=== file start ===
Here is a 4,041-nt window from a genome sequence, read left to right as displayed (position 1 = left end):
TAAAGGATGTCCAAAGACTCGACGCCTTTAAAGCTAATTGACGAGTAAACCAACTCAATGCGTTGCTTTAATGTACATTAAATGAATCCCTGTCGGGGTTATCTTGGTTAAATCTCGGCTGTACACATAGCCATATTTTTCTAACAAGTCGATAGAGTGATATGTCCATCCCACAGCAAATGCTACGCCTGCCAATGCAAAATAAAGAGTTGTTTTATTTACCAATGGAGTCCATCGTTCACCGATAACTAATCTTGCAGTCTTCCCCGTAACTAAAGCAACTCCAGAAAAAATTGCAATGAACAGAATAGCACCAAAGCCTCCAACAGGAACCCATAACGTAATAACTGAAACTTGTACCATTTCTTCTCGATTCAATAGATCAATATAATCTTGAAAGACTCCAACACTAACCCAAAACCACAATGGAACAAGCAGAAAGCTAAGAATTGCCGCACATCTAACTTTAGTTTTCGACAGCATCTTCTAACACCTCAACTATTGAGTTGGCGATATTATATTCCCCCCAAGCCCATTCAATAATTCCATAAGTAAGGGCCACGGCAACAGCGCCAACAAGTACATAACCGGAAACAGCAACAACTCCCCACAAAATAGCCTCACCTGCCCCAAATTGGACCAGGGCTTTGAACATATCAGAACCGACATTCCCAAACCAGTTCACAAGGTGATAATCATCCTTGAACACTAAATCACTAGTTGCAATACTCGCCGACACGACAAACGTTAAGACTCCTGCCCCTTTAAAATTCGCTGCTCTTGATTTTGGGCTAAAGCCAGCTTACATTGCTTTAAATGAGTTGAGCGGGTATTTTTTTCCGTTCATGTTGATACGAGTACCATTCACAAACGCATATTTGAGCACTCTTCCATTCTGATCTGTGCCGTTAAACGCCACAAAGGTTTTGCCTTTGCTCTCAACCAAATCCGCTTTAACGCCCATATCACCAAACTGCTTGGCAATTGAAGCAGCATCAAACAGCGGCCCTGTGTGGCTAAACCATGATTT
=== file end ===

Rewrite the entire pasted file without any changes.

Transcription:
Here is a 4,041-nt window from a genome sequence, read left to right as displayed (position 1 = left end):
TAAAGGATGTCCAAAGACTCGACGCCTTTAAAGCTAATTGACGAGTAAACCAACTCAATGCGTTGCTTTAATGTACATTAAATGAATCCCTGTCGGGGTTATCTTGGTTAAATCTCGGCTGTACACATAGCCATATTTTTCTAACAAGTCGATAGAGTGATATGTCCATCCCACAGCAAATGCTACGCCTGCCAATGCAAAATAAAGAGTTGTTTTATTTACCAATGGAGTCCATCGTTCACCGATAACTAATCTTGCAGTCTTCCCCGTAACTAAAGCAACTCCAGAAAAAATTGCAATGAACAGAATAGCACCAAAGCCTCCAACAGGAACCCATAACGTAATAACTGAAACTTGTACCATTTCTTCTCGATTCAATAGATCAATATAATCTTGAAAGACTCCAACACTAACCCAAAACCACAATGGAACAAGCAGAAAGCTAAGAATTGCCGCACATCTAACTTTAGTTTTCGACAGCATCTTCTAACACCTCAACTATTGAGTTGGCGATATTATATTCCCCCCAAGCCCATTCAATAATTCCATAAGTAAGGGCCACGGCAACAGCGCCAACAAGTACATAACCGGAAACAGCAACAACTCCCCACAAAATAGCCTCACCTGCCCCAAATTGGACCAGGGCTTTGAACATATCAGAACCGACATTCCCAAACCAGTTCACAAGGTGATAATCATCCTTGAACACTAAATCACTAGTTGCAATACTCGCCGACACGACAAACGTTAAGACTCCTGCCCCTTTAAAATTCGCTGCTCTTGATTTTGGGCTAAAGCCAGCTTACATTGCTTTAAATGAGTTGAGCGGGTATTTTTTTCCGTTCATGTTGATACGAGTACCATTCACAAACGCATATTTGAGCACTCTTCCATTCTGATCTGTGCCGTTAAACGCCACAAAGGTTTTGCCTTTGCTCTCAACCAAATCCGCTTTAACGCCCATATCACCAAACTGCTTGGCAATTGAAGCAGCATCAAACAGCGGCCCTGTGTGGCTAAACCATGATTT